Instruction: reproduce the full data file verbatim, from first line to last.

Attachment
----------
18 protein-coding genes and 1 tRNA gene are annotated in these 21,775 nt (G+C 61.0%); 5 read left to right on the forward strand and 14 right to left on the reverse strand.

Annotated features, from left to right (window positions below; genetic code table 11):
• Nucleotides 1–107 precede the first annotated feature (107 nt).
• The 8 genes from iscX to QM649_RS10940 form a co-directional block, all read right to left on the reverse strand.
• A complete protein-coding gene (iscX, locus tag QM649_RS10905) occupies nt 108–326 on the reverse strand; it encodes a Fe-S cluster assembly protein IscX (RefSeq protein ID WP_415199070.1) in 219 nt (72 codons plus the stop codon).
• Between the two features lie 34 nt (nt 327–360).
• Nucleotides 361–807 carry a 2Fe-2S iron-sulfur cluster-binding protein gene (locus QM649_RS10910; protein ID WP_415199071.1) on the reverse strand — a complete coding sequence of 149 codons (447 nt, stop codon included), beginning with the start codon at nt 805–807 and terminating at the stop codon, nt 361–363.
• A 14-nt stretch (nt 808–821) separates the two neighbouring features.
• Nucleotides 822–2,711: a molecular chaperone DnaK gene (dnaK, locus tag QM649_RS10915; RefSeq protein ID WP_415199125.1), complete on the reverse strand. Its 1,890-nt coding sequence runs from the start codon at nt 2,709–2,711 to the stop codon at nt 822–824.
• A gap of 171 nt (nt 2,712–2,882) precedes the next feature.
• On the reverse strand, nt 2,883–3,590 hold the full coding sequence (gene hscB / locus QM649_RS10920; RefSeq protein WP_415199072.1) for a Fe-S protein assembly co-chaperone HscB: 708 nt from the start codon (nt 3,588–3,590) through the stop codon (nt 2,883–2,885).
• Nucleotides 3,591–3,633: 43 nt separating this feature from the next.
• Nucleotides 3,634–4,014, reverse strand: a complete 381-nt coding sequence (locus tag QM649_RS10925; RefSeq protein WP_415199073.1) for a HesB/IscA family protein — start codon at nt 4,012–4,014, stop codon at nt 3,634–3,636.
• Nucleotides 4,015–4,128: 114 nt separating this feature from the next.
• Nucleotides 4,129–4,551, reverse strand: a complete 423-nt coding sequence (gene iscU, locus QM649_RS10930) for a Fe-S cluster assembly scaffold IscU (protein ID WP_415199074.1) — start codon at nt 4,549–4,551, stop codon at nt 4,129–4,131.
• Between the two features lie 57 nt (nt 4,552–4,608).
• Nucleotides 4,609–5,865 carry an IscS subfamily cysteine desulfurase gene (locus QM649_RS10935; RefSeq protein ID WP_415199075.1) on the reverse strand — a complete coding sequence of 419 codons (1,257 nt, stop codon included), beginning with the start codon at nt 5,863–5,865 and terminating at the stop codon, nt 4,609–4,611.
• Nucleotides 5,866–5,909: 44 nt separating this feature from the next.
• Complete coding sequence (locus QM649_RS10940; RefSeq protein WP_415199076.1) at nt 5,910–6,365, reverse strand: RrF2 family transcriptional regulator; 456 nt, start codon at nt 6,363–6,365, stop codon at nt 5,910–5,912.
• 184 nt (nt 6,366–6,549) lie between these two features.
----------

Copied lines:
18 protein-coding genes and 1 tRNA gene are annotated in these 21,775 nt (G+C 61.0%); 5 read left to right on the forward strand and 14 right to left on the reverse strand.

Annotated features, from left to right (window positions below; genetic code table 11):
• Nucleotides 1–107 precede the first annotated feature (107 nt).
• The 8 genes from iscX to QM649_RS10940 form a co-directional block, all read right to left on the reverse strand.
• A complete protein-coding gene (iscX, locus tag QM649_RS10905) occupies nt 108–326 on the reverse strand; it encodes a Fe-S cluster assembly protein IscX (RefSeq protein ID WP_415199070.1) in 219 nt (72 codons plus the stop codon).
• Between the two features lie 34 nt (nt 327–360).
• Nucleotides 361–807 carry a 2Fe-2S iron-sulfur cluster-binding protein gene (locus QM649_RS10910; protein ID WP_415199071.1) on the reverse strand — a complete coding sequence of 149 codons (447 nt, stop codon included), beginning with the start codon at nt 805–807 and terminating at the stop codon, nt 361–363.
• A 14-nt stretch (nt 808–821) separates the two neighbouring features.
• Nucleotides 822–2,711: a molecular chaperone DnaK gene (dnaK, locus tag QM649_RS10915; RefSeq protein ID WP_415199125.1), complete on the reverse strand. Its 1,890-nt coding sequence runs from the start codon at nt 2,709–2,711 to the stop codon at nt 822–824.
• A gap of 171 nt (nt 2,712–2,882) precedes the next feature.
• On the reverse strand, nt 2,883–3,590 hold the full coding sequence (gene hscB / locus QM649_RS10920; RefSeq protein WP_415199072.1) for a Fe-S protein assembly co-chaperone HscB: 708 nt from the start codon (nt 3,588–3,590) through the stop codon (nt 2,883–2,885).
• Nucleotides 3,591–3,633: 43 nt separating this feature from the next.
• Nucleotides 3,634–4,014, reverse strand: a complete 381-nt coding sequence (locus tag QM649_RS10925; RefSeq protein WP_415199073.1) for a HesB/IscA family protein — start codon at nt 4,012–4,014, stop codon at nt 3,634–3,636.
• Nucleotides 4,015–4,128: 114 nt separating this feature from the next.
• Nucleotides 4,129–4,551, reverse strand: a complete 423-nt coding sequence (gene iscU, locus QM649_RS10930) for a Fe-S cluster assembly scaffold IscU (protein ID WP_415199074.1) — start codon at nt 4,549–4,551, stop codon at nt 4,129–4,131.
• Between the two features lie 57 nt (nt 4,552–4,608).
• Nucleotides 4,609–5,865 carry an IscS subfamily cysteine desulfurase gene (locus QM649_RS10935; RefSeq protein ID WP_415199075.1) on the reverse strand — a complete coding sequence of 419 codons (1,257 nt, stop codon included), beginning with the start codon at nt 5,863–5,865 and terminating at the stop codon, nt 4,609–4,611.
• Nucleotides 5,866–5,909: 44 nt separating this feature from the next.
• Complete coding sequence (locus QM649_RS10940; RefSeq protein WP_415199076.1) at nt 5,910–6,365, reverse strand: RrF2 family transcriptional regulator; 456 nt, start codon at nt 6,363–6,365, stop codon at nt 5,910–5,912.
• 184 nt (nt 6,366–6,549) lie between these two features.